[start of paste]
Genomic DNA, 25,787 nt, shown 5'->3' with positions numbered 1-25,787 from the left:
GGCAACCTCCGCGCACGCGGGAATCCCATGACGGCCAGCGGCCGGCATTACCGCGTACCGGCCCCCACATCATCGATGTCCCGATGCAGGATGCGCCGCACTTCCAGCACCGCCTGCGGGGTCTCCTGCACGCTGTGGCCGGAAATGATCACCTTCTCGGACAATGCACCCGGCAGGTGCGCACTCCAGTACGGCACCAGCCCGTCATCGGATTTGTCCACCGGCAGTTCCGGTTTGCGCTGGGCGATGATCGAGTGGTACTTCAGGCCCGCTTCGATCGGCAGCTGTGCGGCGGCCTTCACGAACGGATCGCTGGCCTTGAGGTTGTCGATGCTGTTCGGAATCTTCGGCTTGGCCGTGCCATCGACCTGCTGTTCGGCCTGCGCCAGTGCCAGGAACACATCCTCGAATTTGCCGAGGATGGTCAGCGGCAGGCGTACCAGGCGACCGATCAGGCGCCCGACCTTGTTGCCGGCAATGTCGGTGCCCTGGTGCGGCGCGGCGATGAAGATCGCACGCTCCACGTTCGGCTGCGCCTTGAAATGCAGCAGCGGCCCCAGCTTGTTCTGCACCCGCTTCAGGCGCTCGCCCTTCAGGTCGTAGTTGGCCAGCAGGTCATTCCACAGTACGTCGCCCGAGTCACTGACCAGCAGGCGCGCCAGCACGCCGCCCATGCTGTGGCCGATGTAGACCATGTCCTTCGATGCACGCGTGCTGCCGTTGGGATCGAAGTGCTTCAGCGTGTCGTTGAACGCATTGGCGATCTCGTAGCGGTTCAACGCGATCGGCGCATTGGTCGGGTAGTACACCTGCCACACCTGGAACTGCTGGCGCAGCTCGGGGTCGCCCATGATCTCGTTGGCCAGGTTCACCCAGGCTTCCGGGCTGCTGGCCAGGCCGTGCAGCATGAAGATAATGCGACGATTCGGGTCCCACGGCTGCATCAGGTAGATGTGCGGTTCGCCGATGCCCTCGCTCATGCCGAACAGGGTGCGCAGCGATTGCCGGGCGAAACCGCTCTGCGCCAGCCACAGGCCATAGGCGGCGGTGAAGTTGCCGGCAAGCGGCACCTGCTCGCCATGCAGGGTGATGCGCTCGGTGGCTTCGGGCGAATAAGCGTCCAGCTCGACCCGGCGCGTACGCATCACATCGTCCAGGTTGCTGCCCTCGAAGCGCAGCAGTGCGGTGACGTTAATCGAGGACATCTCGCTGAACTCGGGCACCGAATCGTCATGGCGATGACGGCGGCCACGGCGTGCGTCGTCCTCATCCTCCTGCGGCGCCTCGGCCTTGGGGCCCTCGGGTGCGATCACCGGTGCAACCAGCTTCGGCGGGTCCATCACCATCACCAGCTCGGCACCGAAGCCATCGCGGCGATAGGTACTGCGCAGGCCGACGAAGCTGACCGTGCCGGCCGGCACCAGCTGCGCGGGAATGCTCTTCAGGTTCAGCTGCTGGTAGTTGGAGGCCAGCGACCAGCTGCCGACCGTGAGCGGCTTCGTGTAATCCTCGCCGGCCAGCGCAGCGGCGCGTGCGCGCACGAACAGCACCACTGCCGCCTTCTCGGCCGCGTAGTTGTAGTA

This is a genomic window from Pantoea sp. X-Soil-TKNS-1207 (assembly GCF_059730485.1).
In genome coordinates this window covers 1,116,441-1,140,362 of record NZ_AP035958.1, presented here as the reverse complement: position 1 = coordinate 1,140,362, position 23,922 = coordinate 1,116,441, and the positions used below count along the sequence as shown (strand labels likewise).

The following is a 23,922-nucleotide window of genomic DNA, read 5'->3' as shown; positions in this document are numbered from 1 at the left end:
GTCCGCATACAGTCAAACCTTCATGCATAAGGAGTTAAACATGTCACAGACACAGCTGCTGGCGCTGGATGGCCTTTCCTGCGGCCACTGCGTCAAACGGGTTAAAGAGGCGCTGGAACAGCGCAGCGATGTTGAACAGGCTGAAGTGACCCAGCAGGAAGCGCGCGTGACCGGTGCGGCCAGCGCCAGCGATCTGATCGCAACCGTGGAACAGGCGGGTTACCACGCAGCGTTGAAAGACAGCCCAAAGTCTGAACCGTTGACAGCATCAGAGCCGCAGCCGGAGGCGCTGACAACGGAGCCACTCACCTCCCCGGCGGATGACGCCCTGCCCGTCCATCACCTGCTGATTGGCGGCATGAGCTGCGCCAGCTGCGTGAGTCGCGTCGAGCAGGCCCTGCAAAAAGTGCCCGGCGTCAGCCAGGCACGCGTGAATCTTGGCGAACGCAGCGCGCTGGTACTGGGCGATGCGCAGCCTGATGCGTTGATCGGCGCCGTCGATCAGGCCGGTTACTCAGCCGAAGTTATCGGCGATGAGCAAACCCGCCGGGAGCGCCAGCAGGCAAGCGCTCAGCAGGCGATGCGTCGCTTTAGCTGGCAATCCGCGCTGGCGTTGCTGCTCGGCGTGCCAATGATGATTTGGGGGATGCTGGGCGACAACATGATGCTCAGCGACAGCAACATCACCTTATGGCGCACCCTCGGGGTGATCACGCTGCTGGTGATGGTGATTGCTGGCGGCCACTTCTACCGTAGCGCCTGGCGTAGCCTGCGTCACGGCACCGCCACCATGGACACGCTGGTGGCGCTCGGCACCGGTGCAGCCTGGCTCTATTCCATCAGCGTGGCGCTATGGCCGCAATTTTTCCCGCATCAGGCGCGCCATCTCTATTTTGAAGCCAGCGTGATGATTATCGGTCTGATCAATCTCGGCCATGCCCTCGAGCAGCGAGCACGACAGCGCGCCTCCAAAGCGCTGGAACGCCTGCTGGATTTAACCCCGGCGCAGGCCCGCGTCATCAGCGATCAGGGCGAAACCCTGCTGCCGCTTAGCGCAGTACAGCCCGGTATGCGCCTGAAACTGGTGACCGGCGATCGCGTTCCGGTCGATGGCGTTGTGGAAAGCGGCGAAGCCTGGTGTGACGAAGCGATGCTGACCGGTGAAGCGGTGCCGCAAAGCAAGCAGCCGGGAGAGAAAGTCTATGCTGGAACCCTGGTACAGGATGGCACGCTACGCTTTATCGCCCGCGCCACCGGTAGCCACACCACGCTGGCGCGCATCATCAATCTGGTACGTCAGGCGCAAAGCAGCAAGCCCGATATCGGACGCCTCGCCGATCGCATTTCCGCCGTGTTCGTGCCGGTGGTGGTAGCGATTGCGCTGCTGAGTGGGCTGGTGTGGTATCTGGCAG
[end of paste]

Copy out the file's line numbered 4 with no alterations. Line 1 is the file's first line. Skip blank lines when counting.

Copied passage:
In genome coordinates this window covers 1,116,441-1,140,362 of record NZ_AP035958.1, presented here as the reverse complement: position 1 = coordinate 1,140,362, position 23,922 = coordinate 1,116,441, and the positions used below count along the sequence as shown (strand labels likewise).